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By Hugh Welsh

In the lead-up to LavaCat’s launch, sleep has been in short supply. When I do sleep, my dreams typically tie into LavaCat in some form or another. I’ve had dreams in which I’m faced with leaping across a tumultuous river of lava or scaling an unfathomably tall wall or ducking lava fish.

A few nights ago, I was visited by someone — or, rather, something — while in bed. Its eyes glowed green against an ethereal black body: SpiritCat, Lucky’s ally in LavaCat. Its whiplike tail ushered me forth. I shook my head. The tail slapped me across the cheek. I had no choice: I was to follow SpiritCat into The Further.

I was led out the window, where I met up with Mittens and Sojo, a couple neighborhood cats. “It’s trash night,” they meowed. I followed them — I can’t remember if I was a cat or a man on all fours — from trash can to trash can. We’d knock over the cans, sprawling the contents across driveways and into the street. We nibbled on chicken carcasses and pawed at throwaway Christmas ornaments. We hurdled into a BMW convertible and gleefully sharpened our claws on the leather upholstery. We reaped vengeance on old Ms. Dorothy, who liked to drive cats from her property with a broomstick. We urinated on her prize gardenias and Sojo hocked a massive hairball onto her doorstep.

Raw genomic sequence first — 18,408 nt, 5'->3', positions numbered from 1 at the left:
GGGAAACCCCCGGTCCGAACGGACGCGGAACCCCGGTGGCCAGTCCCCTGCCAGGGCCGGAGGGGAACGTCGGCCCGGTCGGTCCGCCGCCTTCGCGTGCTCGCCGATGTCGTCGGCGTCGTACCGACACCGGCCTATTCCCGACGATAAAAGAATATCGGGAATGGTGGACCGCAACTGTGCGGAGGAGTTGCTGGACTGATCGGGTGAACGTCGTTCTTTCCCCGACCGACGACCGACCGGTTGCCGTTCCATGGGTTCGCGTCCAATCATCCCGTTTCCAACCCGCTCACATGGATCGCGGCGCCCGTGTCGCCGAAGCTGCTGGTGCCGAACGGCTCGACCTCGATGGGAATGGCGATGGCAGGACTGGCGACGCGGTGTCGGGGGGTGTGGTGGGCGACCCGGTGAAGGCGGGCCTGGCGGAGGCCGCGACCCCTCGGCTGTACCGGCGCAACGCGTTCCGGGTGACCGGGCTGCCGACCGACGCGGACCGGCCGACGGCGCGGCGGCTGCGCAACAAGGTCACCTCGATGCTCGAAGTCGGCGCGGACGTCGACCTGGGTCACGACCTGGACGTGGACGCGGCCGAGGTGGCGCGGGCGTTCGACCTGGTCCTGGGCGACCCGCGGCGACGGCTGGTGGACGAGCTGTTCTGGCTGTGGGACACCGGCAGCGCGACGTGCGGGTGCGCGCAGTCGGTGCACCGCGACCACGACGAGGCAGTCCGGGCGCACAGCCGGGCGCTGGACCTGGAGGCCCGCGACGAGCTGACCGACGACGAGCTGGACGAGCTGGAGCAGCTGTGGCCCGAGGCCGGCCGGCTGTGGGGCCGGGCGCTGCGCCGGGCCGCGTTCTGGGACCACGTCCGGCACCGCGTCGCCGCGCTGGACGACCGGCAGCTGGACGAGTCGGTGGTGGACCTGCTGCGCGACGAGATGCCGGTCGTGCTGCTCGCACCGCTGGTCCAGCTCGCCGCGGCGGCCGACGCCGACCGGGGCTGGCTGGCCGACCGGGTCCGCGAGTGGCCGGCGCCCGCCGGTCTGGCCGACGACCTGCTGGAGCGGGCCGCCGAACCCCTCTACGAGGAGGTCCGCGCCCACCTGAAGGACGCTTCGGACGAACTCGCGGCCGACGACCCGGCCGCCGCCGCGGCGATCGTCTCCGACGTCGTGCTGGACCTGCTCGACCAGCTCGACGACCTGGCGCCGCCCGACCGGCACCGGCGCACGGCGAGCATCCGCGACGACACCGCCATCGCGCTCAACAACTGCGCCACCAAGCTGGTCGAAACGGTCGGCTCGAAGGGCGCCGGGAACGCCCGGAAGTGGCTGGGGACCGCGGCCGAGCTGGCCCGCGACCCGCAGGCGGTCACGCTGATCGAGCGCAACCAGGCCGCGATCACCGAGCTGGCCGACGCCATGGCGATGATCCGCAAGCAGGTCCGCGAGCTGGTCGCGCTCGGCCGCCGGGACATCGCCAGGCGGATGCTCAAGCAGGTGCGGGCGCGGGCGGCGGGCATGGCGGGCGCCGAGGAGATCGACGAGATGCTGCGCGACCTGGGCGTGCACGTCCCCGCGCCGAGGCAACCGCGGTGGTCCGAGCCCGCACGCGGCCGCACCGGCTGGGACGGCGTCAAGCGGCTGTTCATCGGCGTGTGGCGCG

I climbed a tree and punched out a nest full of chicks. Together, we feasted like dignitaries of the cat kingdom. A series of barks interrupted our meal: Dogs wise to our scent. Mittens bolted home, but Sojo and I stayed. We weren’t afraid of no canines. The dogs — a German Shepard, Mastiff and a Labrador — sprinted toward us, faster and faster. Barks became growls. Still, we stood our ground. Their fangs beamed beneath the moonlight. As they drew closer, Sojo and I braced for a collision.

It never came, the dogs halting before us. “You the guys who left the surprise on Ms. Dorothy’s doorstep?” barked the German Shepard. “Because that’s the way, aha, aha, I like it.”

The alarm clock was playing KC and the Sunshine Band’s greatest hit. My wife was already out of bed. From the living room, I heard her say our trash can had been knocked over and garbage was strewn everywhere.

“I’ll clean it up,” I said. “I don’t mind.”

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